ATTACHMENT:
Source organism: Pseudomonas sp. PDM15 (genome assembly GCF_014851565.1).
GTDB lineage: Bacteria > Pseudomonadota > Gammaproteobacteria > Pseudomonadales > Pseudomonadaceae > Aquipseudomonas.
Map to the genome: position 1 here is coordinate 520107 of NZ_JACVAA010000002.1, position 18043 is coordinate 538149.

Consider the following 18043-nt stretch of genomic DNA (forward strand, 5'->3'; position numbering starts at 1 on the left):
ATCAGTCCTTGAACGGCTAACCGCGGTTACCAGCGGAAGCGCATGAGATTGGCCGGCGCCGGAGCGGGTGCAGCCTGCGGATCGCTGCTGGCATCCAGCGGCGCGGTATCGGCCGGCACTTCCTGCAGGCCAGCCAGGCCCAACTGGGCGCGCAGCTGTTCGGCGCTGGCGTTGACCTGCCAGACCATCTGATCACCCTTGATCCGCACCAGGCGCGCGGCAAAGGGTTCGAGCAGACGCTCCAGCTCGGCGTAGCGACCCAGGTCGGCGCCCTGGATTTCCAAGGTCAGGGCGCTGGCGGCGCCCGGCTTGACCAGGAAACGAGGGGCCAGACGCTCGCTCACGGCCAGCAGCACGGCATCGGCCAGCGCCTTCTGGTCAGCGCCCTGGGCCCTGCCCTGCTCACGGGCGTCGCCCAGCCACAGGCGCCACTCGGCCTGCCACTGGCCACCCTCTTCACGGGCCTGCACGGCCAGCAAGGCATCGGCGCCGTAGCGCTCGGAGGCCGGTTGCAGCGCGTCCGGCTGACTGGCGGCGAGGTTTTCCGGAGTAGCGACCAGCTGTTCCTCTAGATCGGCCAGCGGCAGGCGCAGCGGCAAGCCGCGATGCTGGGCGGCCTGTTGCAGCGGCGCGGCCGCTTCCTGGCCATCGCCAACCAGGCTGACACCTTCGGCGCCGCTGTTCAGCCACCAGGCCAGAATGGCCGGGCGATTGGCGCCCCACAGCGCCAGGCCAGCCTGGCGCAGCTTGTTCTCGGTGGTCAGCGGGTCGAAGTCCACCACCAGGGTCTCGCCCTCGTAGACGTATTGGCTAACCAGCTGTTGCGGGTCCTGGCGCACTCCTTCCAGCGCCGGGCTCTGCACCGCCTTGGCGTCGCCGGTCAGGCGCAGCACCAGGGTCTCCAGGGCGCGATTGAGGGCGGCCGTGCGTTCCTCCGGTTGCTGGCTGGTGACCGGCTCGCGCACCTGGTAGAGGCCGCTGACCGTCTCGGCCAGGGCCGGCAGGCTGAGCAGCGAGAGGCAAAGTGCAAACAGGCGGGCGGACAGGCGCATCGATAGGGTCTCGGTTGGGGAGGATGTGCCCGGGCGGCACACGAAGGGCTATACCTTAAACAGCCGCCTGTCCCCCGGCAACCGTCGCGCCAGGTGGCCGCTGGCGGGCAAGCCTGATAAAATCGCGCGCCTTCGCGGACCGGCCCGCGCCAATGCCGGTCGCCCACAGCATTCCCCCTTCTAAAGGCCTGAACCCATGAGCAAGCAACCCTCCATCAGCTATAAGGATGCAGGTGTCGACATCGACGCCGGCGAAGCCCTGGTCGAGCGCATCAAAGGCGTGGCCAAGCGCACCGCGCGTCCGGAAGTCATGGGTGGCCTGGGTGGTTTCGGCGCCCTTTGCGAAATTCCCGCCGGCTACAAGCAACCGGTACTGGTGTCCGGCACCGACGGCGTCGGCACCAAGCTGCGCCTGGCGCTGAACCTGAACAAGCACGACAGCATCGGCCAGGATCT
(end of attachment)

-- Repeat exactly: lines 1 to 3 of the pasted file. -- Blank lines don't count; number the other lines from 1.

Source organism: Pseudomonas sp. PDM15 (genome assembly GCF_014851565.1).
GTDB lineage: Bacteria > Pseudomonadota > Gammaproteobacteria > Pseudomonadales > Pseudomonadaceae > Aquipseudomonas.
Map to the genome: position 1 here is coordinate 520107 of NZ_JACVAA010000002.1, position 18043 is coordinate 538149.